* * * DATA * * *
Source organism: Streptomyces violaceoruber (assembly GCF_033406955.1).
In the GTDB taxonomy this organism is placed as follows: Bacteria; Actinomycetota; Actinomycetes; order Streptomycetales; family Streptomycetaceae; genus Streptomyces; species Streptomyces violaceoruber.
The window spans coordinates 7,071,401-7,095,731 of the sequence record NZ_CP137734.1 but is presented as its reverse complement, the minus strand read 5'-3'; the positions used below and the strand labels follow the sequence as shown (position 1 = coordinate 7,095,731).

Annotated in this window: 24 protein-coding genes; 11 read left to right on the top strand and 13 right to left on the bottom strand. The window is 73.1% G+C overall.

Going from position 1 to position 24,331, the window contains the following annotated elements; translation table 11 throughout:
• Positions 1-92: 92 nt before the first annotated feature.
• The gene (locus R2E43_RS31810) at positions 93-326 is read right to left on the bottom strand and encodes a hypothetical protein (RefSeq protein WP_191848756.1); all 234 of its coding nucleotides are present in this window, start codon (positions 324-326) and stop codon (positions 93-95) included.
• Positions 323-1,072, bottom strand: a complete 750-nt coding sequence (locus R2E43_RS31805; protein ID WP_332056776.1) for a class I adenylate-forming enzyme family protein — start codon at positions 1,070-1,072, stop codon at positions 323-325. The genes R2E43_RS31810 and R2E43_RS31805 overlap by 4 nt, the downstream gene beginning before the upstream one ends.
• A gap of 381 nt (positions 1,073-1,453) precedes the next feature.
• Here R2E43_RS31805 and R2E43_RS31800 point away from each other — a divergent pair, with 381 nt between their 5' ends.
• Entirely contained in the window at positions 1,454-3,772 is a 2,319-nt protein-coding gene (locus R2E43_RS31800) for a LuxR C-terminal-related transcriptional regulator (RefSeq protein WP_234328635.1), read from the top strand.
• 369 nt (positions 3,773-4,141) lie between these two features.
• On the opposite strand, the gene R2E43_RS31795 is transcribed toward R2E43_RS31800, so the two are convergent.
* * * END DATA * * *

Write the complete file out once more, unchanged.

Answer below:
Source organism: Streptomyces violaceoruber (assembly GCF_033406955.1).
In the GTDB taxonomy this organism is placed as follows: Bacteria; Actinomycetota; Actinomycetes; order Streptomycetales; family Streptomycetaceae; genus Streptomyces; species Streptomyces violaceoruber.
The window spans coordinates 7,071,401-7,095,731 of the sequence record NZ_CP137734.1 but is presented as its reverse complement, the minus strand read 5'-3'; the positions used below and the strand labels follow the sequence as shown (position 1 = coordinate 7,095,731).

Annotated in this window: 24 protein-coding genes; 11 read left to right on the top strand and 13 right to left on the bottom strand. The window is 73.1% G+C overall.

Going from position 1 to position 24,331, the window contains the following annotated elements; translation table 11 throughout:
• Positions 1-92: 92 nt before the first annotated feature.
• The gene (locus R2E43_RS31810) at positions 93-326 is read right to left on the bottom strand and encodes a hypothetical protein (RefSeq protein WP_191848756.1); all 234 of its coding nucleotides are present in this window, start codon (positions 324-326) and stop codon (positions 93-95) included.
• Positions 323-1,072, bottom strand: a complete 750-nt coding sequence (locus R2E43_RS31805; protein ID WP_332056776.1) for a class I adenylate-forming enzyme family protein — start codon at positions 1,070-1,072, stop codon at positions 323-325. The genes R2E43_RS31810 and R2E43_RS31805 overlap by 4 nt, the downstream gene beginning before the upstream one ends.
• A gap of 381 nt (positions 1,073-1,453) precedes the next feature.
• Here R2E43_RS31805 and R2E43_RS31800 point away from each other — a divergent pair, with 381 nt between their 5' ends.
• Entirely contained in the window at positions 1,454-3,772 is a 2,319-nt protein-coding gene (locus R2E43_RS31800) for a LuxR C-terminal-related transcriptional regulator (RefSeq protein WP_234328635.1), read from the top strand.
• 369 nt (positions 3,773-4,141) lie between these two features.
• On the opposite strand, the gene R2E43_RS31795 is transcribed toward R2E43_RS31800, so the two are convergent.